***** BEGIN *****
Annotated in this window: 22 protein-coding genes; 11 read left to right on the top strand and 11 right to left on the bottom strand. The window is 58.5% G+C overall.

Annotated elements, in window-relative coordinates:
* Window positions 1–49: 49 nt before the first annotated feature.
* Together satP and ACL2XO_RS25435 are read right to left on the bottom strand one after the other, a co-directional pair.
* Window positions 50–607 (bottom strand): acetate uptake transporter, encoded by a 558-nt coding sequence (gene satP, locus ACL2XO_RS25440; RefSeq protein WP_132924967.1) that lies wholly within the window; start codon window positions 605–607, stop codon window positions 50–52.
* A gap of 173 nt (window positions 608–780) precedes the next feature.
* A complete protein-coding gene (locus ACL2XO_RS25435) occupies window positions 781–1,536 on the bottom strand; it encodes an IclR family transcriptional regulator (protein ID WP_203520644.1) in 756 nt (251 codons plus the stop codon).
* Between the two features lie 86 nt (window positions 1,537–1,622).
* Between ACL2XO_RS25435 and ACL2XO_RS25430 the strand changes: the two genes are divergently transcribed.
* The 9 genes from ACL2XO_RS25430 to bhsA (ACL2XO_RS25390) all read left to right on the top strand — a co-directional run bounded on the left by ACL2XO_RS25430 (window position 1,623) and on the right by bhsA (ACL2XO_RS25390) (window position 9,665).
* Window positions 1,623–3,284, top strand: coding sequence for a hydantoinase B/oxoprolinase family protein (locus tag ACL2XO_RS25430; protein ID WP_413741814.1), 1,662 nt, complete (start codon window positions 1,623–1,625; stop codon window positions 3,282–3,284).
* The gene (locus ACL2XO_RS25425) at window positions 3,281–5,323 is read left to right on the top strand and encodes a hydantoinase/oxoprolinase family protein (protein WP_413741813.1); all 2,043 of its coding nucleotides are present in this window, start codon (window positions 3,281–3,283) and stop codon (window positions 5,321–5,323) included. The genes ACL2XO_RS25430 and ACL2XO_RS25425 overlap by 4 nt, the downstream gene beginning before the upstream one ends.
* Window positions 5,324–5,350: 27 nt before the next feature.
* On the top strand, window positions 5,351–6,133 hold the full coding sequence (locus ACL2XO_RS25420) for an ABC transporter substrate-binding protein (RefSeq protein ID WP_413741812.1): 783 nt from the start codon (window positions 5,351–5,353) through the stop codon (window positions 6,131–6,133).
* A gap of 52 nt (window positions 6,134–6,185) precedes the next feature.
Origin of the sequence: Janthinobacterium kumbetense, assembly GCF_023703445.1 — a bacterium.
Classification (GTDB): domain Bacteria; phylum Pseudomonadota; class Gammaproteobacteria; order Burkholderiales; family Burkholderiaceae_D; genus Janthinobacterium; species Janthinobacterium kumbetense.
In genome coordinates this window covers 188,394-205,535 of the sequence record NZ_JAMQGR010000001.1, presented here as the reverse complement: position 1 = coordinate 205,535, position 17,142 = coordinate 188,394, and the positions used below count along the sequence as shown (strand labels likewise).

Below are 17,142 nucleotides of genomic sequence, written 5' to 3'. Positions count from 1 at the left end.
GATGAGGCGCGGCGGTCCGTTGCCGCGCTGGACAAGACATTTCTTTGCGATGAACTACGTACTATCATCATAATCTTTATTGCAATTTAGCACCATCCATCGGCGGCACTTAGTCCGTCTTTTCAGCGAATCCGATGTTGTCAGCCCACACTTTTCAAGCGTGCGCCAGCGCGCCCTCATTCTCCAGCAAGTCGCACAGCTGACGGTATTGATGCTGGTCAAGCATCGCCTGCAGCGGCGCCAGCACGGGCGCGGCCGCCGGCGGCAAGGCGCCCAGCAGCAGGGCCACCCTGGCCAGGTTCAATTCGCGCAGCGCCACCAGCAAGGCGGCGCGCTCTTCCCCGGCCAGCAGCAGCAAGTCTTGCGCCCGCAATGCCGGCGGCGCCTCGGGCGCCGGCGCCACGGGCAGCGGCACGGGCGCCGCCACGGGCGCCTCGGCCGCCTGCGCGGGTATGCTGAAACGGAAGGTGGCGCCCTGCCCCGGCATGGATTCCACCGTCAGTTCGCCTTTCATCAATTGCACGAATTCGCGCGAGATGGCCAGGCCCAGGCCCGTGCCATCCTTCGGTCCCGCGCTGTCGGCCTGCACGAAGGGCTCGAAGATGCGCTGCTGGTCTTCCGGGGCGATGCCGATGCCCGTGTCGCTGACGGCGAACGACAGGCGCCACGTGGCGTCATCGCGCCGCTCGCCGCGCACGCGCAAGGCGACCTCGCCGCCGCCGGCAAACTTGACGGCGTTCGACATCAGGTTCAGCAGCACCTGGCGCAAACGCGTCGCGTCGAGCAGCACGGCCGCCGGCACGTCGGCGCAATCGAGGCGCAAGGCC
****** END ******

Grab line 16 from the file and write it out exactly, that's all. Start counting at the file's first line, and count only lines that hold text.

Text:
Origin of the sequence: Janthinobacterium kumbetense, assembly GCF_023703445.1 — a bacterium.